"I think it's a good sign that we're not seeing as many people booking on Thursday for a Friday night," O'Donnell says. "They're getting a little more comfortable making that commitment further out. That kind of tells you that people are calming down. We're Americans. We can only struggle so long - and then we have to go on vacation."
Colorado Ski Country USA (CSCUSA), a nonprofit trade association representing 22 Colorado ski and snowboard resorts, reported visits up 10 percent during the first period of the 2010-11 season compared with a year ago. Gaming revenues from the state's 40 casinos have improved, and on the Western Slope, January's figures for tourism marketing indicators - lodging tax, visitor center visits, brochures mailed, Internet hits - have moved into the plus column, some of them substantially, over a year ago.
The trick is keeping things moving in the right direction, even when the economy works against you.
"Going forward, it's really incumbent upon us to diversify our product," White says. "As baby boomers age, sleeping in a tent under the stars and shivering in a sleeping bag all night long may not be as attractive as when we were 26. This generation is looking for other activities."
Perhaps a tour of Colorado's wine country - aka Grand Junction. The city's decision to market itself as the hub of the state's version of Napa Valley began in the early 2000s, a strategy designed to set the area apart.
"Many places in Colorado have amazing hiking, many have amazing mountain biking, many have amazing skiiing," says Jennifer Grossheim-Harris of the Grand Junction Visitor and Convention Bureau. "The thing that makes us different are the wineries."
The bureau's online surveys in the last few years show that the pitch has paid off, pulling in affluent 40-somethings who tour the 18 wineries with tasting rooms by car, bike and limo. This month, they're launching a campaign designed to lure more traffic from the Front Range, with billboards touting Grand Junction as "Tuscany: Now available in Colorado" and "Sonoma - minus the airfare."
"You've got to sell people to go that one step past Glenwood," Grossheim-Harris says.
When the bottom drops out, there is one tourism sector that actually can benefit. That's why folks who show up without a reservation at the Junction West RV Park in Grand Junction this summer might find themselves out of luck.
"We had a 30 percent increase last summer," says owner Tom Garland, co-president with wife Mari of the Colorado Campground and Lodge Owners Association. "People are going camping instead of going to Disney World. They're rediscovering what an awesome experience it is to hang out by campfire and toast marshmallows and do a little fishing."
Then there are the skiers: half a million of them who live in Colorado, and millions more drawn to the state's incomparable product. When it comes to ski trips, Colorado is the undisputed king of the mountain. The state's 26 ski resorts claimed nearly 20 percent of the nation's overnight ski trip market with 1.6 million trips, the Longwoods report found.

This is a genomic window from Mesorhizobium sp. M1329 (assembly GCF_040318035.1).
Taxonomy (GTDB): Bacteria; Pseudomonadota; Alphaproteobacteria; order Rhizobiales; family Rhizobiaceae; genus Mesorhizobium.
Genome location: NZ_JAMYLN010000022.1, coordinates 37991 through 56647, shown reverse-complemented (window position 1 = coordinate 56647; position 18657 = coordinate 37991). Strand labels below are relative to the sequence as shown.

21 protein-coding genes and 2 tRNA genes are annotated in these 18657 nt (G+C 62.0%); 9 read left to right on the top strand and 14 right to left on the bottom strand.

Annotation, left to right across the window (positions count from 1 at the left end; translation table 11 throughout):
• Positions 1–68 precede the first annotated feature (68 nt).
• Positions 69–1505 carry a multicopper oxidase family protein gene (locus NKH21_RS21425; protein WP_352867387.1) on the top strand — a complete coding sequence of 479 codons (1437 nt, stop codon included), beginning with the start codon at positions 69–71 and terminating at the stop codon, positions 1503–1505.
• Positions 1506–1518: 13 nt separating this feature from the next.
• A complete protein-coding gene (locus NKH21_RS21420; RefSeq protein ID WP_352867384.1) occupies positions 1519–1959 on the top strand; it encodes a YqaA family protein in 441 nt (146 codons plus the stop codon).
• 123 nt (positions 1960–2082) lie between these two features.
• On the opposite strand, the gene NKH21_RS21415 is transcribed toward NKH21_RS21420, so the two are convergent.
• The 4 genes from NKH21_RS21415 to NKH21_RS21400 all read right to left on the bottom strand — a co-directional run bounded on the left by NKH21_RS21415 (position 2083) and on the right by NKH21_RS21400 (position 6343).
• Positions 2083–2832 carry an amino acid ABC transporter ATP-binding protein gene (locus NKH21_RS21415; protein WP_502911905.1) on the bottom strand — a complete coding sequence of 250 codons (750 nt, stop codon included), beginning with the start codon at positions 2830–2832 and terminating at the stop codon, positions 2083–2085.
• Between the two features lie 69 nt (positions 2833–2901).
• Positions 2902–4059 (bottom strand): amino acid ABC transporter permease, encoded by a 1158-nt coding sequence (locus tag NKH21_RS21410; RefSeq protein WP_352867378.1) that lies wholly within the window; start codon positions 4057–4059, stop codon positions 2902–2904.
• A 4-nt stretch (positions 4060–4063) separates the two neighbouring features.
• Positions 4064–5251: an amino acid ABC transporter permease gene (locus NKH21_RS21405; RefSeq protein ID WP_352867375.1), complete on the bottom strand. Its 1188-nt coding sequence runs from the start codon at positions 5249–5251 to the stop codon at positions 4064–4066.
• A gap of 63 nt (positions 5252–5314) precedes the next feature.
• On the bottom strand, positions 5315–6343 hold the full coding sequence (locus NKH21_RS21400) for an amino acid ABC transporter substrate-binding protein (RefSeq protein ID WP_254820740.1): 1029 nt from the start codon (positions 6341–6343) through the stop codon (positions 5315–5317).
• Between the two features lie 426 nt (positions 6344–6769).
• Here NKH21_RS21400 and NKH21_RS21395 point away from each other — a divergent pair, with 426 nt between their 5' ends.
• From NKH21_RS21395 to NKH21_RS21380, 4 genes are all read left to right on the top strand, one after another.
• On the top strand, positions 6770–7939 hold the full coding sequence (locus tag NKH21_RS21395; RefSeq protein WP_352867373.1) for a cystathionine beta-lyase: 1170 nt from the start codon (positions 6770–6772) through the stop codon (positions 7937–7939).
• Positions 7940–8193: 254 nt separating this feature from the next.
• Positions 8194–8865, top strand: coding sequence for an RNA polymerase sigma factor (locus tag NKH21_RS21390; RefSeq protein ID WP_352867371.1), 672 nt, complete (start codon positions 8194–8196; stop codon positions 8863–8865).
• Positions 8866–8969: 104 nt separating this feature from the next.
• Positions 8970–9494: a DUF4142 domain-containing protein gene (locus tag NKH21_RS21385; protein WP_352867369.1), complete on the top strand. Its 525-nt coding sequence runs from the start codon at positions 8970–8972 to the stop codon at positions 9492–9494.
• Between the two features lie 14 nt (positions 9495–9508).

The industry enjoyed two record years before the economy began circling the drain. Business dropped by about 7 percent for CSCUSA members in 2008-2009. Visits moved up just a whisker last year, which was notable for its stingy snowfall.
"We like to talk about our business being 70 percent snow, 30 percent economy," says CSCUSA President and CEO Melanie Mills. "This year, we've got good snow, but we're still seeing - while spending is increasing a little and visits are going upwards - that everybody is still looking for a lot of value for their money and making choices very carefully."
Spending limited dollars wisely has become an industry mantra as well; it's all about maximizing return in a highly competitive market.
"In 2009, we had 4 percent growth when most places were seeing an average of 5 percent loss in leisure travelers," Visit Denver's Buck says. "We had marketing and public relations combining to keep us afloat. We were smart about how we spent our dollars."
It's all about coming up with a strategy that makes vacationers choose Colorado over California, Florida, Arizona, Utah, Europe.
"The whole world is our competition," Buck says.
When Mills talks about her member resorts' approach to attracting and retaining customers - how they're expanding activities, focusing on service and tailoring their message to tempt the affluent, the mature and the family - she could be speaking for the state's entire industry.
"We're in the middle of the country, so people have to travel longer distances to get here," Mills says. "The geographic challenge has always been there, and we never lose sight of the competition. We can't be complacent.
"We never rest."
Lisa Ryckman is the Associate Editor/Online at ColoradoBiz. Contact her at email@example.com.